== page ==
vator ana me Merriam elevator as No 1
corn, ana now have about 100 empties wait
ing to n loeaoa, ana only want the kind
and quality of corn called for by the re
ceipts which I now hold, and for which I
havs paid, and It is up to your honorable
body to say whether or not I am to have a
fair and Impartial Inspection by a fair and
impartial committee.
I wish to say further thatvI have been
me largest ouyer rrom ths Omaha , ex
change and have given more time and at,
tentlon to the advancement of the Interests
or me sxenang man any ten . men con
nected with It, and have fought personal
friends In my efforts to upbuild the
change and protect It front unfair dealing
aim rasuaiiir. mis many or the directors
anow, ana tnoe or yos who do not can
ascertain the facts by Inquiry from disin
terested parties.
Ths failure of your board of director to
enforce your mice governing regular ele
vators and warehouses, warehouse receipts
and the Inspection department has caused
me a great amount of work, annoyance,
delay and anxiety and has placed me In a
false light before the general public, and
affected my credit and caused me great ex.
pense and heavy lose, which I do not pro
pose to stand. I repeatedly advlaed your
r.v. .c,iKrr anq manager of these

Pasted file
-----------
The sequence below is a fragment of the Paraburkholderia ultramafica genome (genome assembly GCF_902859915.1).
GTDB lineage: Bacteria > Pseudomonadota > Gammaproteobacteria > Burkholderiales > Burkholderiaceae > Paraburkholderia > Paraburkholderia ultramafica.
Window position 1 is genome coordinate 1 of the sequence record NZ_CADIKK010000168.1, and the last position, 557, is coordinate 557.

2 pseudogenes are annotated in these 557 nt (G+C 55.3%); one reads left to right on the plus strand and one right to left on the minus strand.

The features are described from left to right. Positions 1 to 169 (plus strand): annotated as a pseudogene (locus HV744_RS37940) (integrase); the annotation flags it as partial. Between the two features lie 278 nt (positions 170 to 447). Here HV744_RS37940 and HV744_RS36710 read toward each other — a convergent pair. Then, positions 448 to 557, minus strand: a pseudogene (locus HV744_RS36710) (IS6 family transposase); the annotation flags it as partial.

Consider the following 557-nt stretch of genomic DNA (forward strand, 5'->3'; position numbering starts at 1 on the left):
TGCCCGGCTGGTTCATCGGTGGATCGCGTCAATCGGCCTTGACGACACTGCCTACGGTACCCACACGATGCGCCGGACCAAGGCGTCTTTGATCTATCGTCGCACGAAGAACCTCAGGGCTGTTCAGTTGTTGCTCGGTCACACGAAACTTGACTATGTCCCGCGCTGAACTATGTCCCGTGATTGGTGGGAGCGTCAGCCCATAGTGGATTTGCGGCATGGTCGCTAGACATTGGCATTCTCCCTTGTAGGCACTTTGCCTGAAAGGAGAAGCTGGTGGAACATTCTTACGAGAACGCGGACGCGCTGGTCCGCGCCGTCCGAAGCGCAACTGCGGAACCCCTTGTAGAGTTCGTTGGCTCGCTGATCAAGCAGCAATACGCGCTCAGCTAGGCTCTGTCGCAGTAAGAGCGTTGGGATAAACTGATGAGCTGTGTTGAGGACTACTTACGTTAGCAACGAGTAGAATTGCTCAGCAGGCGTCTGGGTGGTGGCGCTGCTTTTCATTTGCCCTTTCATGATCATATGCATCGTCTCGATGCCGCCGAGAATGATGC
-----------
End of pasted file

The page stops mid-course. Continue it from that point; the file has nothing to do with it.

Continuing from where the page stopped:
facts and requested action to protect the
exchange and myself, but aa yet I have
no k-n8wlJe of an aotloo a lb jgar a
your board to protect my Interests or those
of the exchange, and I now advise you
that I shall use every legal endeavor te
recover the full amount of all damage
suffered. Very truly yours.
A. B. JAQUITH.
June . 1904. -. A. MoWhorter. Vice Presi
dent Omaha Grain Exchange, Omaha, Neb.:
Dear 8lr: As a director of the Omaha
Grain exchange and chairman of th grain
committee I request that you call a special
meeting of the board of directors to con
vene at once for the following purposes:
1. To act upon a communication to be
presented by myse'.f.
1 To provide a grain committee com
posed of disinterested persons to Inspect
cars of corn loaded from the Union and
Meniam elevators, from the Inspection of
which I have appealed, and to determine